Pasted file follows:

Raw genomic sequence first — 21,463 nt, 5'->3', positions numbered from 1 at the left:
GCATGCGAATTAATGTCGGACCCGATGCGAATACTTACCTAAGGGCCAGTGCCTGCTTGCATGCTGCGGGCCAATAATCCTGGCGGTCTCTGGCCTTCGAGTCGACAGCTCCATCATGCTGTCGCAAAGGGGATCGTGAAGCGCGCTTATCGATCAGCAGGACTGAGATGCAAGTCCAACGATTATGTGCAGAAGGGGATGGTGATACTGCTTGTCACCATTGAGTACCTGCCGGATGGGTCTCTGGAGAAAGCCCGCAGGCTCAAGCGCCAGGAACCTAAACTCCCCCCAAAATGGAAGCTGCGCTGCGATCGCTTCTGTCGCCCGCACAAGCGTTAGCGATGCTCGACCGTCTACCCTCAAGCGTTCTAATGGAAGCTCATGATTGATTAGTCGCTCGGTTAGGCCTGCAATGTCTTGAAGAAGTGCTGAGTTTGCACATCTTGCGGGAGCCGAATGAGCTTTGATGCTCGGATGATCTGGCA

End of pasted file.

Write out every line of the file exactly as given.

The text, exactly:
Raw genomic sequence first — 21,463 nt, 5'->3', positions numbered from 1 at the left:
GCATGCGAATTAATGTCGGACCCGATGCGAATACTTACCTAAGGGCCAGTGCCTGCTTGCATGCTGCGGGCCAATAATCCTGGCGGTCTCTGGCCTTCGAGTCGACAGCTCCATCATGCTGTCGCAAAGGGGATCGTGAAGCGCGCTTATCGATCAGCAGGACTGAGATGCAAGTCCAACGATTATGTGCAGAAGGGGATGGTGATACTGCTTGTCACCATTGAGTACCTGCCGGATGGGTCTCTGGAGAAAGCCCGCAGGCTCAAGCGCCAGGAACCTAAACTCCCCCCAAAATGGAAGCTGCGCTGCGATCGCTTCTGTCGCCCGCACAAGCGTTAGCGATGCTCGACCGTCTACCCTCAAGCGTTCTAATGGAAGCTCATGATTGATTAGTCGCTCGGTTAGGCCTGCAATGTCTTGAAGAAGTGCTGAGTTTGCACATCTTGCGGGAGCCGAATGAGCTTTGATGCTCGGATGATCTGGCA